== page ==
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last Labor Day when she became the only woman ever to fly a jet pro- zipping along pelled plane, at a 600-mile-an-hour clip. It was at a much slower rate of speed that she drove an automobile across the country as a girl many years ago, making headlines and mechanical history at the same time.
    This year, she is toying with the idea of thumbing back through the calendar to 1911 and the days of the old-fashioned "pusher" planes. A "pusher" plane, let it be known, is on the style of the "Kitty Hawk," the revolutionary creation of Orville and Wilbur Wright. The pilots seat, better known in flying jargon as the "undertaker's seat," is out in the open, surrounded by nothing but stray breezes which happen to be blowing through the rickety frame.
    "Now I didn't say I was going to do it," Mrs. Scott cautioned hastily. "In fact,I'm getting cold feet already. I only said I might and I'm beginning to wish I hadn't said that. Down in Washington last December when they turned the "Kitty Hawk" over to the Smithsonian Institution, I had to open my big mouth and say I wished I could fly one of those ships again.
     "And no sooner had I said it than they told me they would have one of the "pushers" out at the next Cleveland air races - just for my stunt. But believe me, I'd rather back out of the deal than back out of the plane a few hundred feet above the ground."
      At any rate, Mrs. Scott will receive a royal welcome at the famous meet. She is known to nearly every pioneer flyer in the country and is one of the Board of Trustees of the "Early Birds," a national organization composed of a handful of flyers who were airborne before World War 1. The C eveland races mark their annual reunion, giving them a chance to reminisce and look ahead to the still-unbounder horizons of aviation.
    The Labor Day weekend will mark Mrs. Scott's first vacation from her "Roberta" role at the radio station in 24 months, and she is looking forward to it with all the enthusiasm of an air cadet on his first mission. Accompanying her as a fellow-member will be Russell Holderman, chief pilot for the Gannett Newspapers.
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One of the students who will show her pretty face in the University of Pennsylvania’s classrooms this fall, is apt to surprise both her colleagues and her professors with her knowledge of social work. For during her years in Rochester, Miss Eleanor Messenger has been one of the guiding lights of the family– children division of the Council of Social Agencies here.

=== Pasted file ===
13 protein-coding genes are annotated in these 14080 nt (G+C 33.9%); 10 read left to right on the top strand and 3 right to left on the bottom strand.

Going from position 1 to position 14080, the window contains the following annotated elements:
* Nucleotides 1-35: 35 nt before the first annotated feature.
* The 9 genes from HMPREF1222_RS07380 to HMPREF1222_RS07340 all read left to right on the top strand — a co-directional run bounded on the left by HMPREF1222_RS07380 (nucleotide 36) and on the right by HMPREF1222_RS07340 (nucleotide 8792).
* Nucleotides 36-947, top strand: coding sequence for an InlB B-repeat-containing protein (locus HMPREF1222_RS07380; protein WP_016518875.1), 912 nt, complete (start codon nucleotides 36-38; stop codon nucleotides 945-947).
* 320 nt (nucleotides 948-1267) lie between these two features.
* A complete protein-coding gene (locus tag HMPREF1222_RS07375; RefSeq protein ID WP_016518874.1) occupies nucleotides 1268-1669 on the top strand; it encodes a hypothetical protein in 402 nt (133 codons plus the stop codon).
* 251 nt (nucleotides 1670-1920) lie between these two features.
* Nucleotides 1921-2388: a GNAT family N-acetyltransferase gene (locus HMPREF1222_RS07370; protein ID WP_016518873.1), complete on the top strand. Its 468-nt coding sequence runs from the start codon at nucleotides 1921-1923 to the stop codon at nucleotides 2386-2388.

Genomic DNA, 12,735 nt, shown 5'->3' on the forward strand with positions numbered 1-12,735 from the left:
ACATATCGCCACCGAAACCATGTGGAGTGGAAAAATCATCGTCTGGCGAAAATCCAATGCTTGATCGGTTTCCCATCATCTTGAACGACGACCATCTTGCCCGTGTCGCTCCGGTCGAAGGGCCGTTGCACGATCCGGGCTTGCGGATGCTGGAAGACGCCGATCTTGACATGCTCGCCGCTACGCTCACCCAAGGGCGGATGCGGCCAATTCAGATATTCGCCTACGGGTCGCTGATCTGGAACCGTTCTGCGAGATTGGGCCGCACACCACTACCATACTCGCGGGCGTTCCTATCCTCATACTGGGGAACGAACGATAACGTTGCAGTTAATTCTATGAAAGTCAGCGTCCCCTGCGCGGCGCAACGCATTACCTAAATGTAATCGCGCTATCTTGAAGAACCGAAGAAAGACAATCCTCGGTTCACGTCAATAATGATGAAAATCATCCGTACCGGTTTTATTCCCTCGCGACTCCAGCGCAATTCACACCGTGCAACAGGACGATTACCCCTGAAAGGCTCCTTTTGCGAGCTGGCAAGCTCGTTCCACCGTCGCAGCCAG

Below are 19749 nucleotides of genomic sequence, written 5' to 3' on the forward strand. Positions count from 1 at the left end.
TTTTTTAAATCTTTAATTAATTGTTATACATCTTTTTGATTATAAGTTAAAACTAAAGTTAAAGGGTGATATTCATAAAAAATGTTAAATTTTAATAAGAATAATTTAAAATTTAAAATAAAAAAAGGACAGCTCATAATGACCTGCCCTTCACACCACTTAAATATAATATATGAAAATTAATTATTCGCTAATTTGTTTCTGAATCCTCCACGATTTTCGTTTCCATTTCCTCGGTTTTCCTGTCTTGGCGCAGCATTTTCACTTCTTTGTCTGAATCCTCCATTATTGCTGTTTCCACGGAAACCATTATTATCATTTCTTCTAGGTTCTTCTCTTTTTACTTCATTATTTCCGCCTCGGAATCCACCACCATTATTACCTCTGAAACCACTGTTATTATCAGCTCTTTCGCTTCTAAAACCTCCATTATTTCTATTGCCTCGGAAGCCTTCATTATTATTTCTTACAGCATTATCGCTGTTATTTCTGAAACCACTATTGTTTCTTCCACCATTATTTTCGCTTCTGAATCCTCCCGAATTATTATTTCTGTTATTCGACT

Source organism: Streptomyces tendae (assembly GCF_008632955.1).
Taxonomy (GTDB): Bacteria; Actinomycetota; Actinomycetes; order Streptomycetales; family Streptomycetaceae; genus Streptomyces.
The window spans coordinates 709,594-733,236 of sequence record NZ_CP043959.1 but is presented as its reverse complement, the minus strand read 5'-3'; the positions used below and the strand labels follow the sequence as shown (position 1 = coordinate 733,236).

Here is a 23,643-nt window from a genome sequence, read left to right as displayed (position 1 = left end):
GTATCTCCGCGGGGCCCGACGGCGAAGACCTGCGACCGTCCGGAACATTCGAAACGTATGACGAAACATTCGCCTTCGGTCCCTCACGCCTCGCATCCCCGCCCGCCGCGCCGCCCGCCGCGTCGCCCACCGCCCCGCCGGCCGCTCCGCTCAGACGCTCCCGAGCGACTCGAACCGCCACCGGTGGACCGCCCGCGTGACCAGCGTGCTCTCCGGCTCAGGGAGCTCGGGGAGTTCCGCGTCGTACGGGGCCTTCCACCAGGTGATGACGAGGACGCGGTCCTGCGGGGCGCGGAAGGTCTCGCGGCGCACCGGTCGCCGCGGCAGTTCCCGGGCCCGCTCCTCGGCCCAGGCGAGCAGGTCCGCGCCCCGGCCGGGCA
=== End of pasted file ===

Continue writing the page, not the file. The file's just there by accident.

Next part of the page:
Previously, she did social work in Atlonta, Ga., and in Buffalo, and during the war, aided wounded and sick soldiers in hospitals overseas as part of her American Red Cross work. After the war, she crossed the Atlantic several times, assisting American servicemen’s wives from England, Scotland, Ireland and Wales enter this country, and later taking American wives and children to Germany to join servicemen stationed there.

She will leave here Aug. 1 too [sic] enter the University's School of Social Work and take an advanced course in the psychiatric social field with the Philadelphia Child Guidance Clinic. She bequeaths her post as president of the Women’s Council of the Rochester Chamber of Commerce to Miss Irene Muniz, home service director of the Rochester Gas and Electric Corporation.

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Rose Marrone, remembered here as a member of the Rochester Grand Opera Company's choral group, is vacationing at her home at 167 Pershing Dr. this week. She’s taking a breather between performances with the New York City Opera Company. She left the city back in 1945 after study at Eastman School of Music and continued her career in New York. Last summer she was cast in several prominent roles with an all metropolitan cast of the Cincinnati opera company. She was last seen here in “Il Travatore”.

GOP "Insurgents" To Run in Gates
Gates “insurgent” Republicans led by Peace Justice Herbert G. Kuhn have declared open war on the regular organization of supervisor Elbert D. Finch.

Kuhn himself will oppose Finch for the Supervisor nomination in the Republican primary, it was announced yesterday, while Charles L. Lechner and Kenneth are. Camp will bear the insurgent banner for peace justices. Mary are. Harrington, veteran town clerk who was left off the organization slate this year as was Kuhn, will bid for the town clerk nomination while Joseph W. Schafer and William H. Blacken, Jr. will fight for assessor nominations.

Petitions designating these candidates already are in circulation, according to the statement from the Kuhn camp. Arthur D. Hauck of Mareeta St. is temporary chairman of the Kuhn forces, according to the statement. 

Woman Gets $25 Fine On Vacancy Charge

Ella Mae Singleton, 34, of 50 Joseph Ave., was fined $25 by Judge Georg D. Ogden in city court yesterday after she pleaded guilty to vagrancy in connection with a prostitution charge. She was arrested July 18 at 28 Holland St. along with a 41-year-old man charged with being the keeper of a disorderly house.

2 Ironndequoiters Join Airborne Infantry

Three-year enlistments for Robert O. Schafer of 118 George St., Irondequoit, and Calvin F. Allan of 165 Avenue C., Irondequoit, were announced yesterday at the United States Army Recruiting Station. Both boys in listed in the airborne infantry.


Cost of respirators used in drownings in gas asphyxiation is currently under study by the Chili branch of the American Red Cross, it was desclised [sic] yesterday. Chairman of the committee in charge of the investigation is Mrs. Howard Parker, whose report will be read at a later meeting.
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